Enjoy the Tom Waits we love in these episodes of The Don Lane Show broadcast in 1979 and 1981.
These are just stunning! Stunning! I certainly wouldn’t mind owning one of those fantastic Zappas. From the artist Lisa Brawn:
I have been experimenting with figurative woodcuts for almost twenty years since being introduced to the medium by printmakers at the Alberta College of Art and Design. Recently, I have been wrestling with a new challenge: five truckloads of salvaged century-old rough Douglas fir beams from the restoration of the Alberta Block in Calgary and from the dismantling of grain elevators. This wood is very interesting in its history and also in that it is oddly shaped. Unlike traditional woodcut material such as cherry or walnut, the material is ornery. There are holes and knots and gouges and rusty nails sticking out the sides.
To find suitably rustic and rugged subjects, I have been referencing popular culture personas and archetypes from 1920s silent film cowboys to 1970s tough guys. I have also been through the Glenbow Museum archives for horse rustlers, bootleggers, informants, and loiterers in turn-of-the-century RCMP mug shots for my Quién es más macho series. Cowgirl trick riders and cowboy yodelers in their spectacular ensembles from the 1940s led to my Honky-Tonkin, Honey, Baby series. Inspired by a recent trip to Coney Island, I have been exploring vintage circus culture and am currently working on a series of sideshow portraits including Zip the Pinhead and JoJo the Dog-faced Boy. There is also an ongoing series of iconic gender archetypes, antiheroes and divas, which includes such portraits as Sophia Loren, Maria Callas, Edith Piaf, Jackie Onassis, Steve McQueen, and Clint Eastwood.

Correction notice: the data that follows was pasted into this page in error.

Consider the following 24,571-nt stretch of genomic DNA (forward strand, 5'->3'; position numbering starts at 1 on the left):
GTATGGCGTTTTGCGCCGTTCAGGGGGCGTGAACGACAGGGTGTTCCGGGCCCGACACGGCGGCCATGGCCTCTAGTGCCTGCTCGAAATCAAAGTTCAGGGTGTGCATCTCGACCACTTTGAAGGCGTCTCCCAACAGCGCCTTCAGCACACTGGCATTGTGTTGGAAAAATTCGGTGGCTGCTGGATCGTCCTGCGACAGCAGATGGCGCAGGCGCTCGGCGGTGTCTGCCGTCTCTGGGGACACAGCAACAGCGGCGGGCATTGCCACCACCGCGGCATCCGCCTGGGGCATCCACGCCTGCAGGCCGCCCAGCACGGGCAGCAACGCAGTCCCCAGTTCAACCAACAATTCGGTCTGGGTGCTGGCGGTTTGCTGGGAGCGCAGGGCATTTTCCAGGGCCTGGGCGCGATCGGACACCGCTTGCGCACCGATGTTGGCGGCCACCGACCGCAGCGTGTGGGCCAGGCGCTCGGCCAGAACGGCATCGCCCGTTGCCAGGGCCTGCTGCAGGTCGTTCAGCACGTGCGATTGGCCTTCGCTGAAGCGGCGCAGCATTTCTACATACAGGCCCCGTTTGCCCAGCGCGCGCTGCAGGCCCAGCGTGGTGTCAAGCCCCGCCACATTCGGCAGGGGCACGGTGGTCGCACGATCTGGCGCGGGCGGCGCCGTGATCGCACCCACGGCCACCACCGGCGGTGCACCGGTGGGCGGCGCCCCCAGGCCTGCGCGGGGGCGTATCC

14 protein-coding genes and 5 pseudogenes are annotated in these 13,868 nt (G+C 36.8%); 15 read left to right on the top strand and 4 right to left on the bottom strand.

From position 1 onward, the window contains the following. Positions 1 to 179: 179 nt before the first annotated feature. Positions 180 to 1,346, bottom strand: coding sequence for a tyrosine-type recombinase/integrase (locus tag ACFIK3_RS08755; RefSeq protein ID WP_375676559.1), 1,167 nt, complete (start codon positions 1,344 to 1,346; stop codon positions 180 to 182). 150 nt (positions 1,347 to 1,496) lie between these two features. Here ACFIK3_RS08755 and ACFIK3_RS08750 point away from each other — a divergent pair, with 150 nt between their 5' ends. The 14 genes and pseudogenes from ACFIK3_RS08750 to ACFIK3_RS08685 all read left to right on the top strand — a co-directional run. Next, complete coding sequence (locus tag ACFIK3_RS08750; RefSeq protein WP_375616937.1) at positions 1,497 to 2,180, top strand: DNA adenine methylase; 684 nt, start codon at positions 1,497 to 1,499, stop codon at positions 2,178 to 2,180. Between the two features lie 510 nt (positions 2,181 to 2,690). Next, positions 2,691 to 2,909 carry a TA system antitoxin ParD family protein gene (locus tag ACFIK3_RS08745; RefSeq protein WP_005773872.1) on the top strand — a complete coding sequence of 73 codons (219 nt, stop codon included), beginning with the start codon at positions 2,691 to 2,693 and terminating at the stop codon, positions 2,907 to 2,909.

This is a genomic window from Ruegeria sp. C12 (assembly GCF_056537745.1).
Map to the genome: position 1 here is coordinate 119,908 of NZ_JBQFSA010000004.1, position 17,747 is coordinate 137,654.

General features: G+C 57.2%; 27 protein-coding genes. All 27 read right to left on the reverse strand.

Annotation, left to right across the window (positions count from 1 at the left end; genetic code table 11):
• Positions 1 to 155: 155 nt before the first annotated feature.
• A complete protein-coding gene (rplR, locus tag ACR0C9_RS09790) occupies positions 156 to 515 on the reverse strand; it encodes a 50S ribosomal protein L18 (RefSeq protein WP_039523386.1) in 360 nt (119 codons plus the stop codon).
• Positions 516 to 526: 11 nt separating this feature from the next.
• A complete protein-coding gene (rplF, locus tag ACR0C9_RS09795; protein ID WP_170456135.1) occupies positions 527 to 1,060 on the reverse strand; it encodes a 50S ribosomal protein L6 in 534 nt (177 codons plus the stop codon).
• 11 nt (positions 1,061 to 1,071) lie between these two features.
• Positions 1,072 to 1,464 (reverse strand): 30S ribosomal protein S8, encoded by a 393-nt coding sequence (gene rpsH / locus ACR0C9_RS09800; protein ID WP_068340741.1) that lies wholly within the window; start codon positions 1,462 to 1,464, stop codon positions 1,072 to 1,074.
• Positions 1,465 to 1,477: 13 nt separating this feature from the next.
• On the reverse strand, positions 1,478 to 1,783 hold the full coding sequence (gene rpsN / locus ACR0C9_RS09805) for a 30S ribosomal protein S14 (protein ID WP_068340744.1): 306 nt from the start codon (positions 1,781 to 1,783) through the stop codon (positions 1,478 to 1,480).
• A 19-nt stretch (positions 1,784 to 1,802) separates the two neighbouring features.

Following up from Bradley’s awesome Tom Waits and Bob Dylan post, here we have a Family Guy spoof of the two rock stars along with two of our other favorites, Muhammed Ali and Popeye! “Why didn’t you play Hurricane?” Thanks Britt!
In honor of his birthday, here’s some truly wonderful Robert Zimmerman esoterica! On his Sirus XM show, Theme Time Radio Hour, Bob Dylan sometimes (infrequently, I’m guessing) features the often hilarious musings of his pal and fellow troubadour, Tom Waits. Now, thanks to Aquarium Drunkard, you can catch up with five of those segments here.
Dig if you will Dylan’s nasally intro to the Body Parts segment, “I don’t tell a lot of people this, but Tom Waits and I have been sending cassettes back and forth to each other for quite some time.” Wow, how do I get taped dispatches from Tom Waits sent to me?! And to demonstrate how even the most familiar of Dylan compositions can be stretched like silly putty, here’s PJ Harvey‘s take on Highway 61 Revisited: